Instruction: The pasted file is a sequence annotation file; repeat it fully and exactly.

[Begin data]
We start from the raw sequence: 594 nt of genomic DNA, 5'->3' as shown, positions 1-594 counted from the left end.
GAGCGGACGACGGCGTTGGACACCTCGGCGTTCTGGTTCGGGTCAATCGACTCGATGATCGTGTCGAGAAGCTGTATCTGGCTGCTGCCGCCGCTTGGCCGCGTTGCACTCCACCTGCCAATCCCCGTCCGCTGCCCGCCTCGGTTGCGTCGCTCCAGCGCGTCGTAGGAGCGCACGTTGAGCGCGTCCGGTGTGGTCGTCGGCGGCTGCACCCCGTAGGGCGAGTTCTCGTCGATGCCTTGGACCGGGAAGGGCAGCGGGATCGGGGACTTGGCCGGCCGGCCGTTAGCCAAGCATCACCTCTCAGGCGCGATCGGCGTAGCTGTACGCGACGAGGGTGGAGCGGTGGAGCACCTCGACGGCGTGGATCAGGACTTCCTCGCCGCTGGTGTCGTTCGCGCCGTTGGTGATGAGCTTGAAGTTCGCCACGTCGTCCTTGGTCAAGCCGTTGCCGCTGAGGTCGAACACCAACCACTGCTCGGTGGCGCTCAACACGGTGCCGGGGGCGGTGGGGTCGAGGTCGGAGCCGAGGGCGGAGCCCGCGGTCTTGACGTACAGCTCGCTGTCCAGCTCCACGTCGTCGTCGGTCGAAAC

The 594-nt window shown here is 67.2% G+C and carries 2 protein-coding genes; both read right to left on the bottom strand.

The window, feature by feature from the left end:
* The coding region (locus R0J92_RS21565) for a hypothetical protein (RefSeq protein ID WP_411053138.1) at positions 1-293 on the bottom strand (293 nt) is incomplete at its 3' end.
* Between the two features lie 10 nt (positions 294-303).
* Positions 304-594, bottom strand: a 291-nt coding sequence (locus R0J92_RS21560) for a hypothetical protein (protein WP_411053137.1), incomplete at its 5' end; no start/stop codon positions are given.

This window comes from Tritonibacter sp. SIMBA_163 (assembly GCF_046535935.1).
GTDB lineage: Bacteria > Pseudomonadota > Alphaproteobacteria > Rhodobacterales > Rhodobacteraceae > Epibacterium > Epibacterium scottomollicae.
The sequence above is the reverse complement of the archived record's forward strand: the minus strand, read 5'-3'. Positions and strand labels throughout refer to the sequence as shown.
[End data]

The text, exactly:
We start from the raw sequence: 594 nt of genomic DNA, 5'->3' as shown, positions 1-594 counted from the left end.
GAGCGGACGACGGCGTTGGACACCTCGGCGTTCTGGTTCGGGTCAATCGACTCGATGATCGTGTCGAGAAGCTGTATCTGGCTGCTGCCGCCGCTTGGCCGCGTTGCACTCCACCTGCCAATCCCCGTCCGCTGCCCGCCTCGGTTGCGTCGCTCCAGCGCGTCGTAGGAGCGCACGTTGAGCGCGTCCGGTGTGGTCGTCGGCGGCTGCACCCCGTAGGGCGAGTTCTCGTCGATGCCTTGGACCGGGAAGGGCAGCGGGATCGGGGACTTGGCCGGCCGGCCGTTAGCCAAGCATCACCTCTCAGGCGCGATCGGCGTAGCTGTACGCGACGAGGGTGGAGCGGTGGAGCACCTCGACGGCGTGGATCAGGACTTCCTCGCCGCTGGTGTCGTTCGCGCCGTTGGTGATGAGCTTGAAGTTCGCCACGTCGTCCTTGGTCAAGCCGTTGCCGCTGAGGTCGAACACCAACCACTGCTCGGTGGCGCTCAACACGGTGCCGGGGGCGGTGGGGTCGAGGTCGGAGCCGAGGGCGGAGCCCGCGGTCTTGACGTACAGCTCGCTGTCCAGCTCCACGTCGTCGTCGGTCGAAAC

The 594-nt window shown here is 67.2% G+C and carries 2 protein-coding genes; both read right to left on the bottom strand.

The window, feature by feature from the left end:
* The coding region (locus R0J92_RS21565) for a hypothetical protein (RefSeq protein ID WP_411053138.1) at positions 1-293 on the bottom strand (293 nt) is incomplete at its 3' end.
* Between the two features lie 10 nt (positions 294-303).
* Positions 304-594, bottom strand: a 291-nt coding sequence (locus R0J92_RS21560) for a hypothetical protein (protein WP_411053137.1), incomplete at its 5' end; no start/stop codon positions are given.

This window comes from Tritonibacter sp. SIMBA_163 (assembly GCF_046535935.1).
GTDB lineage: Bacteria > Pseudomonadota > Alphaproteobacteria > Rhodobacterales > Rhodobacteraceae > Epibacterium > Epibacterium scottomollicae.
The sequence above is the reverse complement of the archived record's forward strand: the minus strand, read 5'-3'. Positions and strand labels throughout refer to the sequence as shown.